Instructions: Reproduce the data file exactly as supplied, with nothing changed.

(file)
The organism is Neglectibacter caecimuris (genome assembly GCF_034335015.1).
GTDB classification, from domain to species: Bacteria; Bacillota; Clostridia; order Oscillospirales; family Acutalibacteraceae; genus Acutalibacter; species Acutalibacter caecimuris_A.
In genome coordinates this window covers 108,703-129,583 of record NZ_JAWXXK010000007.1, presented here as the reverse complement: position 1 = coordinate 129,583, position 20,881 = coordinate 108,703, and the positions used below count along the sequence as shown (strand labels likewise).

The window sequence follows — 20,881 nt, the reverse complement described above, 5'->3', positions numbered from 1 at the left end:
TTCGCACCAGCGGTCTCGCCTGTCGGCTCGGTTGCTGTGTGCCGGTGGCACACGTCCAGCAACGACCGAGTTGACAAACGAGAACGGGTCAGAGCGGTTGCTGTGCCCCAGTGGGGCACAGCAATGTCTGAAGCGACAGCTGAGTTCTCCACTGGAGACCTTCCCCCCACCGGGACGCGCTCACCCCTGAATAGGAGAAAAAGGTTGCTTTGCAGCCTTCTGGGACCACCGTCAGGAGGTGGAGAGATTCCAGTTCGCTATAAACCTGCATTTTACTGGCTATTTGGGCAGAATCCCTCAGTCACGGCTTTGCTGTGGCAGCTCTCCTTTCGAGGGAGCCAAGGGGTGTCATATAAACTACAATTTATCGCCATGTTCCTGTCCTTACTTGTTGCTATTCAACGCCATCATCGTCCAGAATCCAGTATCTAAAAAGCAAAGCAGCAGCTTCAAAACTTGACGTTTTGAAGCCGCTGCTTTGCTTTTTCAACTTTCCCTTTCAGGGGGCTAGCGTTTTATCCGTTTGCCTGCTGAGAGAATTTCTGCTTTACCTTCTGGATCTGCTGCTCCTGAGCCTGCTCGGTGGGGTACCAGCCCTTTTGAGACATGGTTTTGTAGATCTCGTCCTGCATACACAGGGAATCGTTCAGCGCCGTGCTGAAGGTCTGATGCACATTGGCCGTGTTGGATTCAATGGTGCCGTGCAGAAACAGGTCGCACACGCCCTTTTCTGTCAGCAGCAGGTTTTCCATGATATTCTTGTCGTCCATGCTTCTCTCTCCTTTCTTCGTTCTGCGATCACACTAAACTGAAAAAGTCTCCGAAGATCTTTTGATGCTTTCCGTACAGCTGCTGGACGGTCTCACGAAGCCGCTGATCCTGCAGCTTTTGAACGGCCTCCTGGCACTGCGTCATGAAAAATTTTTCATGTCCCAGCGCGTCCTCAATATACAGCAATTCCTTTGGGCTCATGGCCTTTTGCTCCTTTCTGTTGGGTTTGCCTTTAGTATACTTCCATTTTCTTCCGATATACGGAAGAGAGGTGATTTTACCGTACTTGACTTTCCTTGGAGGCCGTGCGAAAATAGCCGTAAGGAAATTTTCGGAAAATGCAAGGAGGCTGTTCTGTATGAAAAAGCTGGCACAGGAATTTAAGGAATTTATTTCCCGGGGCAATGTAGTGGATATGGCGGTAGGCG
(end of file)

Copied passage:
The organism is Neglectibacter caecimuris (genome assembly GCF_034335015.1).
GTDB classification, from domain to species: Bacteria; Bacillota; Clostridia; order Oscillospirales; family Acutalibacteraceae; genus Acutalibacter; species Acutalibacter caecimuris_A.
In genome coordinates this window covers 108,703-129,583 of record NZ_JAWXXK010000007.1, presented here as the reverse complement: position 1 = coordinate 129,583, position 20,881 = coordinate 108,703, and the positions used below count along the sequence as shown (strand labels likewise).

The window sequence follows — 20,881 nt, the reverse complement described above, 5'->3', positions numbered from 1 at the left end:
TTCGCACCAGCGGTCTCGCCTGTCGGCTCGGTTGCTGTGTGCCGGTGGCACACGTCCAGCAACGACCGAGTTGACAAACGAGAACGGGTCAGAGCGGTTGCTGTGCCCCAGTGGGGCACAGCAATGTCTGAAGCGACAGCTGAGTTCTCCACTGGAGACCTTCCCCCCACCGGGACGCGCTCACCCCTGAATAGGAGAAAAAGGTTGCTTTGCAGCCTTCTGGGACCACCGTCAGGAGGTGGAGAGATTCCAGTTCGCTATAAACCTGCATTTTACTGGCTATTTGGGCAGAATCCCTCAGTCACGGCTTTGCTGTGGCAGCTCTCCTTTCGAGGGAGCCAAGGGGTGTCATATAAACTACAATTTATCGCCATGTTCCTGTCCTTACTTGTTGCTATTCAACGCCATCATCGTCCAGAATCCAGTATCTAAAAAGCAAAGCAGCAGCTTCAAAACTTGACGTTTTGAAGCCGCTGCTTTGCTTTTTCAACTTTCCCTTTCAGGGGGCTAGCGTTTTATCCGTTTGCCTGCTGAGAGAATTTCTGCTTTACCTTCTGGATCTGCTGCTCCTGAGCCTGCTCGGTGGGGTACCAGCCCTTTTGAGACATGGTTTTGTAGATCTCGTCCTGCATACACAGGGAATCGTTCAGCGCCGTGCTGAAGGTCTGATGCACATTGGCCGTGTTGGATTCAATGGTGCCGTGCAGAAACAGGTCGCACACGCCCTTTTCTGTCAGCAGCAGGTTTTCCATGATATTCTTGTCGTCCATGCTTCTCTCTCCTTTCTTCGTTCTGCGATCACACTAAACTGAAAAAGTCTCCGAAGATCTTTTGATGCTTTCCGTACAGCTGCTGGACGGTCTCACGAAGCCGCTGATCCTGCAGCTTTTGAACGGCCTCCTGGCACTGCGTCATGAAAAATTTTTCATGTCCCAGCGCGTCCTCAATATACAGCAATTCCTTTGGGCTCATGGCCTTTTGCTCCTTTCTGTTGGGTTTGCCTTTAGTATACTTCCATTTTCTTCCGATATACGGAAGAGAGGTGATTTTACCGTACTTGACTTTCCTTGGAGGCCGTGCGAAAATAGCCGTAAGGAAATTTTCGGAAAATGCAAGGAGGCTGTTCTGTATGAAAAAGCTGGCACAGGAATTTAAGGAATTTATTTCCCGGGGCAATGTAGTGGATATGGCGGTAGGCG